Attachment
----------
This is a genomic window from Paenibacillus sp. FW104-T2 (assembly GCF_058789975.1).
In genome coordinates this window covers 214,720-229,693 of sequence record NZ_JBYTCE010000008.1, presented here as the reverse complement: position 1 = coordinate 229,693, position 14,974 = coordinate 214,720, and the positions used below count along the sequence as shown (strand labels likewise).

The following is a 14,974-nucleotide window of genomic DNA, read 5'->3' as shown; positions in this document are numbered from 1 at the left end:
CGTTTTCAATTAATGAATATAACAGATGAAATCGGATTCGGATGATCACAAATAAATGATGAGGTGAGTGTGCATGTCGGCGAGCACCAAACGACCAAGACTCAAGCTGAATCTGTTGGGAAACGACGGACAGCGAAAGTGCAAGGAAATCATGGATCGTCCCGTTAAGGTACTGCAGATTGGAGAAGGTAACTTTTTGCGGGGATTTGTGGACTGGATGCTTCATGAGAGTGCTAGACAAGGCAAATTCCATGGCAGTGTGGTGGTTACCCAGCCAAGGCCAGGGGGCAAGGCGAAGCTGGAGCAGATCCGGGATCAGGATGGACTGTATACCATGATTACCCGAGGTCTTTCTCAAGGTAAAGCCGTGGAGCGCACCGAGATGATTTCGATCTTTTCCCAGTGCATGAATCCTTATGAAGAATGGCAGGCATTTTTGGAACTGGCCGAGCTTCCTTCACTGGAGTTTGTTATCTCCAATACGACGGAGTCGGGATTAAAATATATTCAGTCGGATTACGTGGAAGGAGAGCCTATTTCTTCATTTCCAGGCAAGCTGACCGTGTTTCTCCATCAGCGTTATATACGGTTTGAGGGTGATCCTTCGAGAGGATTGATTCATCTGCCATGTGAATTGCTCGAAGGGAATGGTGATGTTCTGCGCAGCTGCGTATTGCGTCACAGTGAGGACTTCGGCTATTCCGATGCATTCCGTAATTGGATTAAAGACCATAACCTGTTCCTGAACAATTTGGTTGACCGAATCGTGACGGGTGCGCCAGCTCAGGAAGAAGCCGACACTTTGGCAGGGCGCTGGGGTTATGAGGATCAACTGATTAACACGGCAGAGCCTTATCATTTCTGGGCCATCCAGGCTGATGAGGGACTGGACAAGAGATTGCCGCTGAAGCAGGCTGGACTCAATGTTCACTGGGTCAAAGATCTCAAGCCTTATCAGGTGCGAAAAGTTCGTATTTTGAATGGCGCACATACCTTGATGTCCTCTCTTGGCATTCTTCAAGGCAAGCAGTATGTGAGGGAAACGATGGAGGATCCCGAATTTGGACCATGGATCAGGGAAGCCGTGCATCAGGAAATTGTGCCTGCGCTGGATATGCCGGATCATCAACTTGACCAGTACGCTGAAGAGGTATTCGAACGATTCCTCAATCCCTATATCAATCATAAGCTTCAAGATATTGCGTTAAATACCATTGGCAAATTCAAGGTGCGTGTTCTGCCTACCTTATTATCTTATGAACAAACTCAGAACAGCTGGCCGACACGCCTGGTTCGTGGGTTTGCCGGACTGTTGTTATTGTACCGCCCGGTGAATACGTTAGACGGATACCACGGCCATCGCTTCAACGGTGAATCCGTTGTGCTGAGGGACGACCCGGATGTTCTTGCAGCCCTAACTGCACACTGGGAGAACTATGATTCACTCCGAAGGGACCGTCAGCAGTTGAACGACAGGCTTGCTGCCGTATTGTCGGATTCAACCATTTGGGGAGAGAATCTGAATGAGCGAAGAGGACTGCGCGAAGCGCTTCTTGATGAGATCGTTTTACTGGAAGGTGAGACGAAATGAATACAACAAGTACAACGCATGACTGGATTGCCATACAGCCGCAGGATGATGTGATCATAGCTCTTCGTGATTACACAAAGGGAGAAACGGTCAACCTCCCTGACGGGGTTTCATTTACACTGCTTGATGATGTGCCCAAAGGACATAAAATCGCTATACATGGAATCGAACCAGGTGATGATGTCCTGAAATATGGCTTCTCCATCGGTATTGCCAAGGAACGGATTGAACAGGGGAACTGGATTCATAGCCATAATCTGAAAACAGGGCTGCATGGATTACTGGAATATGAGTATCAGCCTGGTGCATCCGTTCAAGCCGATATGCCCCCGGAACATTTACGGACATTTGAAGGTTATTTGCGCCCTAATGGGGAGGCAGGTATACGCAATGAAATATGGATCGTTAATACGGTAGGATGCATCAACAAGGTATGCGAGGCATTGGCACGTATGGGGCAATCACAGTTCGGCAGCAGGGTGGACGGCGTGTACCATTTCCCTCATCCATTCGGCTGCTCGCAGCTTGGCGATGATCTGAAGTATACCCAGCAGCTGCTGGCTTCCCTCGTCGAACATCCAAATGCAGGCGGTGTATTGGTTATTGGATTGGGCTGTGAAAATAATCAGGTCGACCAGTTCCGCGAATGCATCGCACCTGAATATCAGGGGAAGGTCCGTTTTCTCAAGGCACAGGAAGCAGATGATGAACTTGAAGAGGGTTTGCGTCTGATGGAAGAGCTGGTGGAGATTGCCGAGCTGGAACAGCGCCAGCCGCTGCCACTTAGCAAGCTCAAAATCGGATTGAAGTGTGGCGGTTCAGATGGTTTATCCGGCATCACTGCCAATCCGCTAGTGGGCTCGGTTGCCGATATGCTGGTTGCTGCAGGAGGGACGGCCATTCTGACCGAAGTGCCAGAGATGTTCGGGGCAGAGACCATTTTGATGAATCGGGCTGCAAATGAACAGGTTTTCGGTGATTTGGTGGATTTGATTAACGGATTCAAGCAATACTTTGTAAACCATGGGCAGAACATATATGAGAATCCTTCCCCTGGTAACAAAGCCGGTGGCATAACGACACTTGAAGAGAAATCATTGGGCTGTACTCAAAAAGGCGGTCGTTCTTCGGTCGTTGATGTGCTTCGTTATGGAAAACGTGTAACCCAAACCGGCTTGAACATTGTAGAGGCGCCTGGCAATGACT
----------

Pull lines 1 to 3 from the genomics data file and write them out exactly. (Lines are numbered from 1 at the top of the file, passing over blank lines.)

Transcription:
This is a genomic window from Paenibacillus sp. FW104-T2 (assembly GCF_058789975.1).
In genome coordinates this window covers 214,720-229,693 of sequence record NZ_JBYTCE010000008.1, presented here as the reverse complement: position 1 = coordinate 229,693, position 14,974 = coordinate 214,720, and the positions used below count along the sequence as shown (strand labels likewise).

The following is a 14,974-nucleotide window of genomic DNA, read 5'->3' as shown; positions in this document are numbered from 1 at the left end: